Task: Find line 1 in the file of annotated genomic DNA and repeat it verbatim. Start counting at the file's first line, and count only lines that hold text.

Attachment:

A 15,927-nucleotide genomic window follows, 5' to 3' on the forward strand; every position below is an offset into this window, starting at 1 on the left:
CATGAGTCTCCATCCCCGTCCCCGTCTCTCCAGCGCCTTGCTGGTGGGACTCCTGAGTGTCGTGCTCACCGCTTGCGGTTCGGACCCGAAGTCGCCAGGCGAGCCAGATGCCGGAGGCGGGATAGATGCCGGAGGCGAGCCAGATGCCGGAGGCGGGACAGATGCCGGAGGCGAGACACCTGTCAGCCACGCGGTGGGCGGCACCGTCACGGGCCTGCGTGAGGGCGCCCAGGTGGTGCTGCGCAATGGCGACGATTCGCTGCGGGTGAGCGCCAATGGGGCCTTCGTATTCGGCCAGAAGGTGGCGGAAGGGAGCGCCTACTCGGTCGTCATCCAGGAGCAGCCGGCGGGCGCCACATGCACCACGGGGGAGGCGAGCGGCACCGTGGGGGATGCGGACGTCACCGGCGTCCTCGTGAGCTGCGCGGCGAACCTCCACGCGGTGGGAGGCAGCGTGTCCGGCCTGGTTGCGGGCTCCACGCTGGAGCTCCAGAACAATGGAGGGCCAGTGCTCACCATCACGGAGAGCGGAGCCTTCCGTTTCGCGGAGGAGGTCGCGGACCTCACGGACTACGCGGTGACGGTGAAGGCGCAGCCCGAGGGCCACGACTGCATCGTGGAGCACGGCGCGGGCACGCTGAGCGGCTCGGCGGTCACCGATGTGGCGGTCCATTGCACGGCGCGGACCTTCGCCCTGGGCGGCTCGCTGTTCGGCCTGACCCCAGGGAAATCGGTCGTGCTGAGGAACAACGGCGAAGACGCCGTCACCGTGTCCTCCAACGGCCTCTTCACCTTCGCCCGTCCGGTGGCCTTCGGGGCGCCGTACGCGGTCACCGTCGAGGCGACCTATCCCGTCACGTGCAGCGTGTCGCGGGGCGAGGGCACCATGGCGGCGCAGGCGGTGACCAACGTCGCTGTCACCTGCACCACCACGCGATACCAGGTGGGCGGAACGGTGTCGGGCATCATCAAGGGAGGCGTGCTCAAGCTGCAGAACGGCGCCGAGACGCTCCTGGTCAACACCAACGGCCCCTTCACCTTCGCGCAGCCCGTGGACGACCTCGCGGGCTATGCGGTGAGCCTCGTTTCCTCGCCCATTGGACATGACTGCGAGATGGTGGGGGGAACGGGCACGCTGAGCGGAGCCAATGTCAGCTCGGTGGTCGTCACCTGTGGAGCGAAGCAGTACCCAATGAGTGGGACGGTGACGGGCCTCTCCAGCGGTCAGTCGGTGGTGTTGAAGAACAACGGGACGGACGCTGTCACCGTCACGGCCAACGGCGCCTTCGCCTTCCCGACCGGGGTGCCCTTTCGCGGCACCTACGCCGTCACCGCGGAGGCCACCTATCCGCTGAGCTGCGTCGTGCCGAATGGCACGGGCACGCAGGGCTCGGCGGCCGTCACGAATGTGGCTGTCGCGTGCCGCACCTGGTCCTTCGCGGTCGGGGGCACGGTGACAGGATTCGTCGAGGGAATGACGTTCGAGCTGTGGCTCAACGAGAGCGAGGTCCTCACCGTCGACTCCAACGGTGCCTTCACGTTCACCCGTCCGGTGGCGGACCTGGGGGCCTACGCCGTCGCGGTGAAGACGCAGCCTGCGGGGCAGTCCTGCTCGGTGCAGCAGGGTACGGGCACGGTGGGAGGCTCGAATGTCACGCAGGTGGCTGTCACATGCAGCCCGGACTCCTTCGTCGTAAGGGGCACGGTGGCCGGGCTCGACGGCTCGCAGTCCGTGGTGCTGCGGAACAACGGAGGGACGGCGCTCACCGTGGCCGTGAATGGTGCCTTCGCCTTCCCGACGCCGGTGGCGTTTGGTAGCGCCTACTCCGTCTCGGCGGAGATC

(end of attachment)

A 15,927-nucleotide genomic window follows, 5' to 3' on the forward strand; every position below is an offset into this window, starting at 1 on the left: